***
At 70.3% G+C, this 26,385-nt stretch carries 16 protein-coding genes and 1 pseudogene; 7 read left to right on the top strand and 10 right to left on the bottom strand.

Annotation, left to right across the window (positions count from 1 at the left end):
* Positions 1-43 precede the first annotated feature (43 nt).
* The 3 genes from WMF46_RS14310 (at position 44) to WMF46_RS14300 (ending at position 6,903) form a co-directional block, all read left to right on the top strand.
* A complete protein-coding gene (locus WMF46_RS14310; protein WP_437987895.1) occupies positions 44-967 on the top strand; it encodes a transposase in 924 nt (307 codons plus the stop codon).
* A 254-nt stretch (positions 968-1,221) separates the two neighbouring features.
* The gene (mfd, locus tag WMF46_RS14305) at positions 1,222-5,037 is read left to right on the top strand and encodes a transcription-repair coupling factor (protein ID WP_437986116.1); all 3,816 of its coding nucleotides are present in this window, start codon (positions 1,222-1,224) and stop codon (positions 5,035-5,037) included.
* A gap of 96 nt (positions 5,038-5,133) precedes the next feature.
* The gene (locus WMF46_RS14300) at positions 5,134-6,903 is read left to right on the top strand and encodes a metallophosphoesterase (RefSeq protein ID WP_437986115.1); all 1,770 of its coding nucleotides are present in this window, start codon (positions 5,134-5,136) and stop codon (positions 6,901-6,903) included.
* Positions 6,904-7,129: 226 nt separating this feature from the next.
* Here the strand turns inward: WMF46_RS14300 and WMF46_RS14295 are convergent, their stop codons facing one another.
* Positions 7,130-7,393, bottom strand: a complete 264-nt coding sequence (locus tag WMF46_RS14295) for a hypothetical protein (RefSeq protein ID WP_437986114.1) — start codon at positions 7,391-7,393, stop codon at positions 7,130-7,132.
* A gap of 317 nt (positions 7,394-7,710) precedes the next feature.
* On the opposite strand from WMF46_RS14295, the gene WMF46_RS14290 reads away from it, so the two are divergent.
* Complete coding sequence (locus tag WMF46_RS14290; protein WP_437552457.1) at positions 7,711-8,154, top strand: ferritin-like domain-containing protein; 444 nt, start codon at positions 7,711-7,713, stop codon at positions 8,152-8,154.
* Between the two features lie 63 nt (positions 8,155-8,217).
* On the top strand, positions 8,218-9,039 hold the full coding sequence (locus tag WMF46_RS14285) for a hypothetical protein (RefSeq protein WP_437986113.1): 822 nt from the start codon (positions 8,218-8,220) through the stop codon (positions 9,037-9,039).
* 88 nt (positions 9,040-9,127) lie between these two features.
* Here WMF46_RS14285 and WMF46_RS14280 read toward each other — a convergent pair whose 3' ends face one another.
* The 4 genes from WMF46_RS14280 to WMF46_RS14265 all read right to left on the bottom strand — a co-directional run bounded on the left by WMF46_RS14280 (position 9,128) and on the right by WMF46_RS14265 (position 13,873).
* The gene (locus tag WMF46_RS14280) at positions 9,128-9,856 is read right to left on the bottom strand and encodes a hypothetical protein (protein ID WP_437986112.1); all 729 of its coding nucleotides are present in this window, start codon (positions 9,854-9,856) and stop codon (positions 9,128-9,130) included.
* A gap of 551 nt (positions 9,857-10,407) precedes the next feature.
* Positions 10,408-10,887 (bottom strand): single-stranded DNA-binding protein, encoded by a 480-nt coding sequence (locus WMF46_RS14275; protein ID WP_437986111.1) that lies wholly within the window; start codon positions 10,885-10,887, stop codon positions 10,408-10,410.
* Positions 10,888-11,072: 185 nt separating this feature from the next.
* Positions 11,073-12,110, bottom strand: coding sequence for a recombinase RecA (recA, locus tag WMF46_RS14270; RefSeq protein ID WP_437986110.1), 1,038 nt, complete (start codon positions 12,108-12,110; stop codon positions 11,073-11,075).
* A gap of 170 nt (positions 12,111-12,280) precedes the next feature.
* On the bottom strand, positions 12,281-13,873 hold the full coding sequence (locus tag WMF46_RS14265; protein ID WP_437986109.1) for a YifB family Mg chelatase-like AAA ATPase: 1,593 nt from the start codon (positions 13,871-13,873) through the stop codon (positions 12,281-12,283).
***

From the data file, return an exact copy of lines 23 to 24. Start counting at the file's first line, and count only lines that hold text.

* Positions 10,408-10,887 (bottom strand): single-stranded DNA-binding protein, encoded by a 480-nt coding sequence (locus WMF46_RS14275; protein ID WP_437986111.1) that lies wholly within the window; start codon positions 10,885-10,887, stop codon positions 10,408-10,410.
* Positions 10,888-11,072: 185 nt separating this feature from the next.